Rising (up) again
Not so far from the Domus Academy -a Milanese suburbia that brings to mind the landscape of “Pomeriggi alla media industria”- a building of a company which was producing hidden microphones is now providing lodge to creative studios as well to the newborn Gloria Maria Gallery. A raku performance of the 34 year old Italian artist Caterina Silenzi entitled “Buta No Atama Raku”. All that together reveals someway the soul of this area located in the South of Milano, and maybe as well the need of the town itself: Rebirth.
A first brief of such a new life is represented by the previous day’s reopening of the art international project HangarBicocca whose curator has been democratically elected trough a selection of more than 100 names by the web surfers. The day after, on Friday June 25th 2010, Caterina Silenzi who found on a dusty country path a skull of a pig, made its reincarnation possible by recreating its meat muzzle with a Raku ceramics. A 16th century Japanese crafting process where primary alchemic elements (earth, air, fire and water) generate a final form from the clay.
At the same time the little of the performance as well of the resulting artwork, crosses the indigenous spirituality of Japan codified in the written historical records of the Kojiki and Nihon Shoki in the 7th and 8th century, the Shinto, with a Vodou rite alluding to the concept of revolution by remembering that a black creole pig of Haiti has been sacrificed to wikipediable Haitian Vodou Erzili Dantor during a Vodou ceremony which in fact marked the inception of the Haitian Revolution against French slave owners in 1791, less than three years later of the French revolution.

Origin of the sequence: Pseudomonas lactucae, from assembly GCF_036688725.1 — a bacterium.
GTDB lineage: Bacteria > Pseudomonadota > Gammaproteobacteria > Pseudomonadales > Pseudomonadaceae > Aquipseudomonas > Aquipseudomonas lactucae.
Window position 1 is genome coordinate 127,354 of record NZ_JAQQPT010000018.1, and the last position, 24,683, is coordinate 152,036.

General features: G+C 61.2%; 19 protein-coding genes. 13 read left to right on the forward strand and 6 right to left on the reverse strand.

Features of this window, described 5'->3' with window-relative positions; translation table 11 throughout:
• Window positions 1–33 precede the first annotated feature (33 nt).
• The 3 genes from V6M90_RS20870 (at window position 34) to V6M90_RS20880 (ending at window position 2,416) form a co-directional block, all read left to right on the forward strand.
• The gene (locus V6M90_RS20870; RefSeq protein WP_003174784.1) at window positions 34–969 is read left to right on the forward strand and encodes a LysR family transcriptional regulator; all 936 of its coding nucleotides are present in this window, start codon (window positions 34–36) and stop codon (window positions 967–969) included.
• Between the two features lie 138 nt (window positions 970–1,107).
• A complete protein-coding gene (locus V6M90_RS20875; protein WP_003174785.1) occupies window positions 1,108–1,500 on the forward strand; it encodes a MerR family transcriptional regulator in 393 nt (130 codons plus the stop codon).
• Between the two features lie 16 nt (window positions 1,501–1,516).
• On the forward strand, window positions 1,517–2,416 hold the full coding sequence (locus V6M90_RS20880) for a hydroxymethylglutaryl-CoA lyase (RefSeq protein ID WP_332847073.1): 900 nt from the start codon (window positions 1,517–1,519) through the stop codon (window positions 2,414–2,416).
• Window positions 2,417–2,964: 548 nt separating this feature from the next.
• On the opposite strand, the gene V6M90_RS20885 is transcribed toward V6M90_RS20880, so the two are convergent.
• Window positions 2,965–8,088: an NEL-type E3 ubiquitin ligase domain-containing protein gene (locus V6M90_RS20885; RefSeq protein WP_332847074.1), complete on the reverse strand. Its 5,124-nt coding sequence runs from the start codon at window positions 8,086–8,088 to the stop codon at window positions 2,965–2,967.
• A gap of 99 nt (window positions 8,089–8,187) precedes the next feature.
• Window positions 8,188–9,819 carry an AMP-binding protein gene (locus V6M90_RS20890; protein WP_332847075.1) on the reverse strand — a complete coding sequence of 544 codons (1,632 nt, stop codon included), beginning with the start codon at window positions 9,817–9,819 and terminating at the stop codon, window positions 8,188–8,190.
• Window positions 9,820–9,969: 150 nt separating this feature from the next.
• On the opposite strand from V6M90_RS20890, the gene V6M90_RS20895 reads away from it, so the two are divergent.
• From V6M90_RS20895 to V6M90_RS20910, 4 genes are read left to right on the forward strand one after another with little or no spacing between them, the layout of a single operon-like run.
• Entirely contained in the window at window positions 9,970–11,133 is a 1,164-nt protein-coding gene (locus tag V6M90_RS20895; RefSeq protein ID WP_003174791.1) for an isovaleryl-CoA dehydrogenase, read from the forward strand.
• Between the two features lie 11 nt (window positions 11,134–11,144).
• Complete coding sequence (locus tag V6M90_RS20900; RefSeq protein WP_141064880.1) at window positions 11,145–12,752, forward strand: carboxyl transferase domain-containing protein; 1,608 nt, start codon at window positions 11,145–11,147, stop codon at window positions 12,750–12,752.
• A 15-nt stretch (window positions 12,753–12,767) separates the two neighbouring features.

The artist who declares her passion for the anatomy and the fact that she is not interested in a kind of Art only intended to shock people as for example Damien Hirst’s skull marketing wich “has nothing to do with me”. Apparently she is more connected to the same world to which Gabriel Orozco’s skull was referring. And you might take into consideration that Caterina Silenzi achieved a Master at the Bilbao Univesity after her studies at the Milanese Brera Academy.
Her work consists indeed in giving a new life with an alchemic process like the Raku to fortuitous findings of organic rests like part of the skeletons of animals or tree stakes and trunks abandoned by the Adriatic sea next to the beach not far from the home where she lives in the Marche. The initial shock that any skull evokes and the concpet of the death is consequently balanced by the esthetic as it had been exhibited in London’s Regents Park. “The age of marvelluos”, curated by Joe Laplaca, showing how artists like i.e. Olafur Eliasson by researching the aesthetic of the science are someway reconducing contemporaty art to its Greek etymology: Tekné.
1-5 Performance “Buta no Atama Raku”
Gloriamaria Gallery, Milan
6-7 Zoo collection, 2009: Untitled, Deer